Ethics: BCIT assumes that all students attending the Institute will follow a high standard of ethics. Incidents of cheating or plagiarism may, therefore, result in a grade of zero for the assignment, quiz, test, exam, or project for all parties involved and/or expulsion from the course.
Course Outline Changes: The material or schedule specified in this course outline may be changed by the instructor. If changes are required, they will be announced in class.
Statement for prior learning assessment
Equivalent Part-time Studies courses may be transferable to the Architectural and Building Engineering Technology diploma program based on the recommendations of the diploma instructor and the program head. In order to be considered for a course credit, students must already be accepted into the diploma program and are required to demonstrate competency of the subject matter by having earned a minimum final grade in the equivalent course. Please refer to http://www.bcit.ca/study/programs/5910diplt#entry for current information regarding transfer credits into the full-time diploma program.
Course Schedule and Assignments
Outcome and Material Covered
Introduction to Building Science
- The role & functions of the Building Enclosure
- Environmental loads
- A history of Building Science in British Columbia
Building Enclosures and Building Materials
- Common building enclosure materials and assemblies
- Introduction to building enclosure detailing fundamentals
- Conduction, Convection, and Radiation
- Calculating R-values
- One and two-dimensional heat flow
- Vapour diffusion principles and calculations
- The psychrometric chart
- Vapour retarders and vapour barriers
- Condensation control
- Air tightness and air leakage
- Stack effect and wind loads
- Air Barrier systems
Midterm (Classes 1 through 5)
Rain Penetration Control and Related Damage
- Role of climate in enclosure design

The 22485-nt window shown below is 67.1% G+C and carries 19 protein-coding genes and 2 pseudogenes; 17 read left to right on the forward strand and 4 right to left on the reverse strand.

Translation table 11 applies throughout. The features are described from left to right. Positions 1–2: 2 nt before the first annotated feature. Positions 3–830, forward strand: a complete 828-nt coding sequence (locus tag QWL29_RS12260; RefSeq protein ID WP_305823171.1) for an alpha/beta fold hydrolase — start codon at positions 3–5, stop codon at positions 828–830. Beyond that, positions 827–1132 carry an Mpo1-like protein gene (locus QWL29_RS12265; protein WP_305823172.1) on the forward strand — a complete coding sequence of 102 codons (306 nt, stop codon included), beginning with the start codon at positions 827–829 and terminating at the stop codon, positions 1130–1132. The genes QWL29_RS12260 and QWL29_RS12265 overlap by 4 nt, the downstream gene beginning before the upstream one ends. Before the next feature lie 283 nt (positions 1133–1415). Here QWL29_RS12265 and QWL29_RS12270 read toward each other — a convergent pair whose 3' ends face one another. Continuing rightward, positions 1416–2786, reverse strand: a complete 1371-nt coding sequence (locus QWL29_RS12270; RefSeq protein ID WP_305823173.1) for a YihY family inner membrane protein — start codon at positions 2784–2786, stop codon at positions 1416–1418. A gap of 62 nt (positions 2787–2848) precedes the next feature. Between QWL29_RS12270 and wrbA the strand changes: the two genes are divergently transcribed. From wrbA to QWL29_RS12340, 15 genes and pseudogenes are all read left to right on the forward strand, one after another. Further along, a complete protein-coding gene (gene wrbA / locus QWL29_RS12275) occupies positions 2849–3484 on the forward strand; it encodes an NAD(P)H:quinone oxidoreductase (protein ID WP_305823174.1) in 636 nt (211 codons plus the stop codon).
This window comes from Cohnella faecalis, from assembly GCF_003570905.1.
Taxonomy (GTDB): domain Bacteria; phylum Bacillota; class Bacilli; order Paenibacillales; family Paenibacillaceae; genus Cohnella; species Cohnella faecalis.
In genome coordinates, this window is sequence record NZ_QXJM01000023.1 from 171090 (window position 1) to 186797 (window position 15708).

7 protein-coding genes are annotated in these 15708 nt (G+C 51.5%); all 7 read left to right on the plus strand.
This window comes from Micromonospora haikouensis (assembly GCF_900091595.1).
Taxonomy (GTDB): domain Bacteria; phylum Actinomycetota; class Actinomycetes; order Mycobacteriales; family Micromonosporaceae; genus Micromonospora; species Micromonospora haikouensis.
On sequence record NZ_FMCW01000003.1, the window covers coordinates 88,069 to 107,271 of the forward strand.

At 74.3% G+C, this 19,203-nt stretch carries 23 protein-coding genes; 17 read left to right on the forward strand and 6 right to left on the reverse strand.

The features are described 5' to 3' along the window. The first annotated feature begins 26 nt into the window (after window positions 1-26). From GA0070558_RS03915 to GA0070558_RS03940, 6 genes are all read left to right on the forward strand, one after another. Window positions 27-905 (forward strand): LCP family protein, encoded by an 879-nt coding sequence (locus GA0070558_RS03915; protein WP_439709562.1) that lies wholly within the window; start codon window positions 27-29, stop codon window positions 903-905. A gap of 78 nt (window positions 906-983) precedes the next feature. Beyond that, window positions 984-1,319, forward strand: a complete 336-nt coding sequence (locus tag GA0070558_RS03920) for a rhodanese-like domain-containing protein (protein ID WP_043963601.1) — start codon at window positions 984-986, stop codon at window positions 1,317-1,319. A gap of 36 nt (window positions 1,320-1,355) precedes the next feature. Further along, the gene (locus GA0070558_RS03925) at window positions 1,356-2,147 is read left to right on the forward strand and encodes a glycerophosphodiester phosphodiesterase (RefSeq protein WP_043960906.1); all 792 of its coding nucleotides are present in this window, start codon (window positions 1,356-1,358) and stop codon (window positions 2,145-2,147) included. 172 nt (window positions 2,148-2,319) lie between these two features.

- Driving rain and rain penetration control
- Wood decay, mould, corrosion, and other damage mechanisms.
- Design for heat, moisture and airflow control
- Above and below grade wall design fundamentals
- Rainscreen wall design and detailing
- Fundamentals, terminology, and detailing
- Insulating glazing units (IGUs)
- Specifying and detailing windows for performance
- Curtainwall and window wall
- Sloped Roofs and Attics
- Low-slope/flat and inverted roofs
- Balconies and decks
Energy Efficiency, Codes, and Standards
- Understanding energy consumption in buildings
- Concepts for energy efficient house design
- Building code requirements
- ASHRAE 90.1, NECB, BCBC Part 9.36, and VBBL Part 10
Any student who needs special assistance in the event of a medical emergency or building evacuation (either because of a disability or for any other reason) should promptly inform their course instructor(s) and Accessibility Services of their personal circumstances.
Human Rights, Harassment and Discrimination:
The BCIT community is made up of individuals from every ability, background, experience and identity, each contributing uniquely to the richness and diversity of the BCIT community as a whole. In recognition of this, and the intrinsic value of our diversity, BCIT seeks to foster a climate of collaboration, understanding and mutual respect between all members of the community and ensure an inclusive accessible working and learning environment where everyone can succeed.
Respect, Diversity, and Inclusion is a supportive resource for both students and employees of BCIT, to foster a respectful learning and working environment. Any student who feels that they are experiencing discrimination or harassment (personal or human rights-related) can confidentially access this resource for advice and support. Please see Policy 7507 – Harassment and Discrimination and accompanying procedure.
Students should make themselves aware of additional Education, Administration, Safety and other BCIT policies listed at https://www.bcit.ca/about/administration/policies.shtml
Guidelines for School of Construction and the Environment
Students must successfully complete a course within a maximum of three (3) attempts at the course. Students with two attempts in a single course will be allowed to repeat the course only upon special written permission from the Associate Dean. Students who have not successfully completed a course within three attempts will not be eligible to graduate from their respective program.
I verify that the content of this course outline is current.
Christopher Black, Instructor
August 10, 2021
I verify that this course outline has been reviewed.
Rohi Nath, Faculty
August 10, 2021
I verify that this course outline has been reviewed and complies with BCIT policy.
Michael Currie, Associate Dean
August 11, 2021
Note: Should changes be required to the content of this course outline, students will be given reasonable notice.